NUI Galway and Dalian University China Secure Funding to Examine New Sugar-Coated Antibody Drugs

Dr Gerard Wall, Microbiology, NUI Galway
Oct 30 2013 Posted: 14:06 GMT

Award is funded by the National Natural Science Foundation of China (NFSC)

Drugs with an increased lifetime in the circulation and improved activity for a broad range of medical conditions are the goal of a strategic new funding award to researchers at NUI Galway and Dalian University in China.

Dr Gerard Wall, based in Microbiology and the Network for Excellence in Functional Biomaterials (NFB), a Science Foundation Ireland funded strategic research cluster, and Dr Xuejun Hu, of the Dalian University Medical School, will coordinate the prestigious grant from the National Natural Science Foundation of China (NSFC).

The award will fund a four-year research programme, beginning in January 2014, to investigate the expression of glycosylated antibody fragments in E. coli and study the effects of engineering the attached sugar components on their therapeutic potential.

Antibodies are naturally occurring proteins that are produced by the immune system to protect against pathogens and other foreign substances in the body. Due to their high specificity and strength of binding to their targets, they have enormous potential in the delivery of cytotoxic drugs to cells such as cancer cells, or in targeting of regenerative therapeutics to particular tissues or cells.

The focus of the present funding will be to develop improved antibody fragments, expressed in Escherichia coli, with increased stabilities and improved efficacies in vivo through the attachment and manipulation of glycan (sugar) molecules. Attached glycans are known to affect the physicochemical and pharmacological properties of protein-based drugs in the circulation and glycoengineering can be used to tailor drugs to meet specific delivery needs. The work will also have application in immunodiagnostics and monitoring fields.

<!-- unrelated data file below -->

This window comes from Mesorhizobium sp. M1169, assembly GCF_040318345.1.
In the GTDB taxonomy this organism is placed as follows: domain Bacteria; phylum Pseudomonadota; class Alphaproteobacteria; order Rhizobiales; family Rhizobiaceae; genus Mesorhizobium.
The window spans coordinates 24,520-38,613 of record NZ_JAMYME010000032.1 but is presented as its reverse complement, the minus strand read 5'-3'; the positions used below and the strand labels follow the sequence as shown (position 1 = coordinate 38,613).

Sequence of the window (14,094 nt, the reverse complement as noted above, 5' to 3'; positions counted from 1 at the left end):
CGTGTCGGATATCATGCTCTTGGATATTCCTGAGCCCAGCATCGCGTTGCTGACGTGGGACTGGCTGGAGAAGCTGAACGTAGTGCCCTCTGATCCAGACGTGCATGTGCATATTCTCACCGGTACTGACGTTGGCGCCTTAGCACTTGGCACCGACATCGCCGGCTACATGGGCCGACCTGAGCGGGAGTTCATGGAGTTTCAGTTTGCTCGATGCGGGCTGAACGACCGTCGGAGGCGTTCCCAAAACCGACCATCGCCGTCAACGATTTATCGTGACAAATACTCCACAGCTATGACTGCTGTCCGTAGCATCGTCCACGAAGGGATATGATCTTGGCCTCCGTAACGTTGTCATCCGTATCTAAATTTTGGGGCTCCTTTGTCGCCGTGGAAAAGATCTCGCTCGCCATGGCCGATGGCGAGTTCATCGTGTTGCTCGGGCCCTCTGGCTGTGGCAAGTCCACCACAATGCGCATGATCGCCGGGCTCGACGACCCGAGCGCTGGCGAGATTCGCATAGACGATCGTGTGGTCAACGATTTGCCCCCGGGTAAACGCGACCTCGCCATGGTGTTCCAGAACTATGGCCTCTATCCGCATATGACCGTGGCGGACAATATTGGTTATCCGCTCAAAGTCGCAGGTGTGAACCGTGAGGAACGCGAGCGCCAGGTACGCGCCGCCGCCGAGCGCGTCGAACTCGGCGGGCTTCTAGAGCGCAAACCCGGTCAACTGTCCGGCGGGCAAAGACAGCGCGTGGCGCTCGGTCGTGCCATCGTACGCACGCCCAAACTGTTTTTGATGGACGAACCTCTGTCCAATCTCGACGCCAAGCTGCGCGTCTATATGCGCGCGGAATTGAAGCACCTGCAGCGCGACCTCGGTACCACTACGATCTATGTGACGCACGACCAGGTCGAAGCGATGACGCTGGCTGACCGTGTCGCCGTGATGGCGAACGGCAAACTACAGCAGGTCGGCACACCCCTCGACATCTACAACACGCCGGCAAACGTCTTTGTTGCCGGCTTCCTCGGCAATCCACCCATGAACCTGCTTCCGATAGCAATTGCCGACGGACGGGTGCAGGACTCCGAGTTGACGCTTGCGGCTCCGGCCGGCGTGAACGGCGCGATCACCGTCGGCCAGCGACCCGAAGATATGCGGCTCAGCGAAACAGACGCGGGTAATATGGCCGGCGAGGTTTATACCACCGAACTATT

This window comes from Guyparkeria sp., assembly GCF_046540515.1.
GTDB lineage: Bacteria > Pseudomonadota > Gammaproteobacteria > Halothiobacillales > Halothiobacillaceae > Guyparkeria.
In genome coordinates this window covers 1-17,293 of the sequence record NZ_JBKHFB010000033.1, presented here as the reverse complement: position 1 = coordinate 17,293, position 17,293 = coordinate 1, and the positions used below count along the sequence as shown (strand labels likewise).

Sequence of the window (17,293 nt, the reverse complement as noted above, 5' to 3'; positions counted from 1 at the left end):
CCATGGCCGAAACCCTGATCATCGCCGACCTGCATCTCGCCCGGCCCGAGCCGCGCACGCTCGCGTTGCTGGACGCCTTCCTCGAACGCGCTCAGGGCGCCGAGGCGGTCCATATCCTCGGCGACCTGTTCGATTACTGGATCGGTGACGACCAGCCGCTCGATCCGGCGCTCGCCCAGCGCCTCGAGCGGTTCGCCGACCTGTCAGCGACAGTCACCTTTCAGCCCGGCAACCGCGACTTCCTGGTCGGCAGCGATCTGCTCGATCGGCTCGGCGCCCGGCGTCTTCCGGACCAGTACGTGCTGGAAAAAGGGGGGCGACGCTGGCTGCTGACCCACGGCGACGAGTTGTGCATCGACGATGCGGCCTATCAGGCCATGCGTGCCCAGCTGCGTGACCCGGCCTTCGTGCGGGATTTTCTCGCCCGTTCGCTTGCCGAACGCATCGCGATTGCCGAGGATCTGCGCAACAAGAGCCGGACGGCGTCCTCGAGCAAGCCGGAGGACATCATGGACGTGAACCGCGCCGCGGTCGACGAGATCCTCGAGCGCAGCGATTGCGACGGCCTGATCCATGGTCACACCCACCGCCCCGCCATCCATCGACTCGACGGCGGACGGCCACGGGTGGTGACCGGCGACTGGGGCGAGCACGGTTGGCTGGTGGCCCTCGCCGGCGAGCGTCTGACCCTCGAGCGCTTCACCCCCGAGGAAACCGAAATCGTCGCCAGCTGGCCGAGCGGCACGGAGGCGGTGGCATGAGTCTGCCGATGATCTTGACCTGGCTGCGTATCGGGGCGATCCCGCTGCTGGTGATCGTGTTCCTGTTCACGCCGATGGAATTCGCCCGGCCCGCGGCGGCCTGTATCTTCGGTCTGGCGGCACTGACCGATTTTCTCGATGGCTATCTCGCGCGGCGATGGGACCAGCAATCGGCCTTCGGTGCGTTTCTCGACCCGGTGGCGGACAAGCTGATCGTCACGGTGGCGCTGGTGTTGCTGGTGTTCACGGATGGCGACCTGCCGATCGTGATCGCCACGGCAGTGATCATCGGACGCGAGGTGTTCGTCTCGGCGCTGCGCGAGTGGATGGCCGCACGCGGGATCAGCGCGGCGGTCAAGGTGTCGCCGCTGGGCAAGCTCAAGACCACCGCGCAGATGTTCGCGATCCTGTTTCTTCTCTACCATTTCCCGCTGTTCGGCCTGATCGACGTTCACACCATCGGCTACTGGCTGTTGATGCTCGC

Welcoming the funding announcement, Dr Gerard Wall said “This support will enable us to develop improved, longer-lived biopharmaceuticals using cutting edge protein engineering approaches. The work will complement established research strengths at NUI Galway in biomaterials, drug delivery and glycobiology. The award also establishes an important strategic link between biosciences research at NUI Galway and a major Chinese University and Medical School.”

The NSFC funds a combination of basic and applied biological research focusing on research promotion, talent fostering and infrastructure construction for basic research. It provides dedicated support structures for fundamental research, individual awards and infrastructure and has an annual budget in excess of 10 billion RMB (€1.2 billion).

Drs Wall and Hu were previously awarded funding from the NSFC in 2010 to establish a research team and carry out pilot work on the current project. The present funding will allow their joint research programme to be significantly expanded and will also see continued, reciprocal research exchanges between the Chinese and Irish laboratories.


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